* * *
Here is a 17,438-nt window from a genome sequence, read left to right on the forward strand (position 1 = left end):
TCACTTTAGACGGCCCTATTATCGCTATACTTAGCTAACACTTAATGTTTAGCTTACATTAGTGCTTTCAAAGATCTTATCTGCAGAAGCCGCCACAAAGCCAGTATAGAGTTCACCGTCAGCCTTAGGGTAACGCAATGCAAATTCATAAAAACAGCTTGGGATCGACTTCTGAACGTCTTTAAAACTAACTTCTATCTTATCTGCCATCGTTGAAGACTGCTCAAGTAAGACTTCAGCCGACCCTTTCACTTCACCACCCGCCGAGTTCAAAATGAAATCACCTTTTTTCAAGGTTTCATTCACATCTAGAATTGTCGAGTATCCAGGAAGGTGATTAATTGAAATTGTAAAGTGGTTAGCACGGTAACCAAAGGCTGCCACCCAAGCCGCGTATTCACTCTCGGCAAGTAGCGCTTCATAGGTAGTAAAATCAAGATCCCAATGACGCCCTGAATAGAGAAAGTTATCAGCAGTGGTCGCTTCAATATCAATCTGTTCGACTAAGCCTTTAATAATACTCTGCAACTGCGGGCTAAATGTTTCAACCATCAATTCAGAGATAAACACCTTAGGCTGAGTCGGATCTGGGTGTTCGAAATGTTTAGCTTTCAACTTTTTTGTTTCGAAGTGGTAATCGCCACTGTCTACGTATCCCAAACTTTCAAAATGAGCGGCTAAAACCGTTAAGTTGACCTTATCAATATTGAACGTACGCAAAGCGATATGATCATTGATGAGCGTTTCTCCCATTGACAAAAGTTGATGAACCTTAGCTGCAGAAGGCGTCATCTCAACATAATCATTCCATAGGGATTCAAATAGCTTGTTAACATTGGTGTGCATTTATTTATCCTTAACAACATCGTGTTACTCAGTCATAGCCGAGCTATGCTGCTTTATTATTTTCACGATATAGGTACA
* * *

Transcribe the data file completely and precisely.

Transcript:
Here is a 17,438-nt window from a genome sequence, read left to right on the forward strand (position 1 = left end):
TCACTTTAGACGGCCCTATTATCGCTATACTTAGCTAACACTTAATGTTTAGCTTACATTAGTGCTTTCAAAGATCTTATCTGCAGAAGCCGCCACAAAGCCAGTATAGAGTTCACCGTCAGCCTTAGGGTAACGCAATGCAAATTCATAAAAACAGCTTGGGATCGACTTCTGAACGTCTTTAAAACTAACTTCTATCTTATCTGCCATCGTTGAAGACTGCTCAAGTAAGACTTCAGCCGACCCTTTCACTTCACCACCCGCCGAGTTCAAAATGAAATCACCTTTTTTCAAGGTTTCATTCACATCTAGAATTGTCGAGTATCCAGGAAGGTGATTAATTGAAATTGTAAAGTGGTTAGCACGGTAACCAAAGGCTGCCACCCAAGCCGCGTATTCACTCTCGGCAAGTAGCGCTTCATAGGTAGTAAAATCAAGATCCCAATGACGCCCTGAATAGAGAAAGTTATCAGCAGTGGTCGCTTCAATATCAATCTGTTCGACTAAGCCTTTAATAATACTCTGCAACTGCGGGCTAAATGTTTCAACCATCAATTCAGAGATAAACACCTTAGGCTGAGTCGGATCTGGGTGTTCGAAATGTTTAGCTTTCAACTTTTTTGTTTCGAAGTGGTAATCGCCACTGTCTACGTATCCCAAACTTTCAAAATGAGCGGCTAAAACCGTTAAGTTGACCTTATCAATATTGAACGTACGCAAAGCGATATGATCATTGATGAGCGTTTCTCCCATTGACAAAAGTTGATGAACCTTAGCTGCAGAAGGCGTCATCTCAACATAATCATTCCATAGGGATTCAAATAGCTTGTTAACATTGGTGTGCATTTATTTATCCTTAACAACATCGTGTTACTCAGTCATAGCCGAGCTATGCTGCTTTATTATTTTCACGATATAGGTACA